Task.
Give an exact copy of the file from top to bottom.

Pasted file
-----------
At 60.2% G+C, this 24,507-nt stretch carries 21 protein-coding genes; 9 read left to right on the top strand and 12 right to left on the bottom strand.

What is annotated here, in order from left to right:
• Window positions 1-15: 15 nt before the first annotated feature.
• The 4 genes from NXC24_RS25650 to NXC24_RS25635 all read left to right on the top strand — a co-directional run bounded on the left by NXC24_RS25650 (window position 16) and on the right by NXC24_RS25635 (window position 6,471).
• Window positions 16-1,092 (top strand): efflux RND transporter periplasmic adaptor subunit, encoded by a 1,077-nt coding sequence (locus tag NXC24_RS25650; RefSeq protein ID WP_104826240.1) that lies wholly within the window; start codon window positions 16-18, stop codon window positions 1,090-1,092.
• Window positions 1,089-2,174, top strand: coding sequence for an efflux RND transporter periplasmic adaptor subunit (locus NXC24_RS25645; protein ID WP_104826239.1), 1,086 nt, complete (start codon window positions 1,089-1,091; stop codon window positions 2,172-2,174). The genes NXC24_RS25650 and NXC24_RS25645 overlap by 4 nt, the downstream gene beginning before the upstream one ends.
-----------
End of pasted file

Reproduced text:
At 60.2% G+C, this 24,507-nt stretch carries 21 protein-coding genes; 9 read left to right on the top strand and 12 right to left on the bottom strand.

What is annotated here, in order from left to right:
• Window positions 1-15: 15 nt before the first annotated feature.
• The 4 genes from NXC24_RS25650 to NXC24_RS25635 all read left to right on the top strand — a co-directional run bounded on the left by NXC24_RS25650 (window position 16) and on the right by NXC24_RS25635 (window position 6,471).
• Window positions 16-1,092 (top strand): efflux RND transporter periplasmic adaptor subunit, encoded by a 1,077-nt coding sequence (locus tag NXC24_RS25650; RefSeq protein ID WP_104826240.1) that lies wholly within the window; start codon window positions 16-18, stop codon window positions 1,090-1,092.
• Window positions 1,089-2,174, top strand: coding sequence for an efflux RND transporter periplasmic adaptor subunit (locus NXC24_RS25645; protein ID WP_104826239.1), 1,086 nt, complete (start codon window positions 1,089-1,091; stop codon window positions 2,172-2,174). The genes NXC24_RS25650 and NXC24_RS25645 overlap by 4 nt, the downstream gene beginning before the upstream one ends.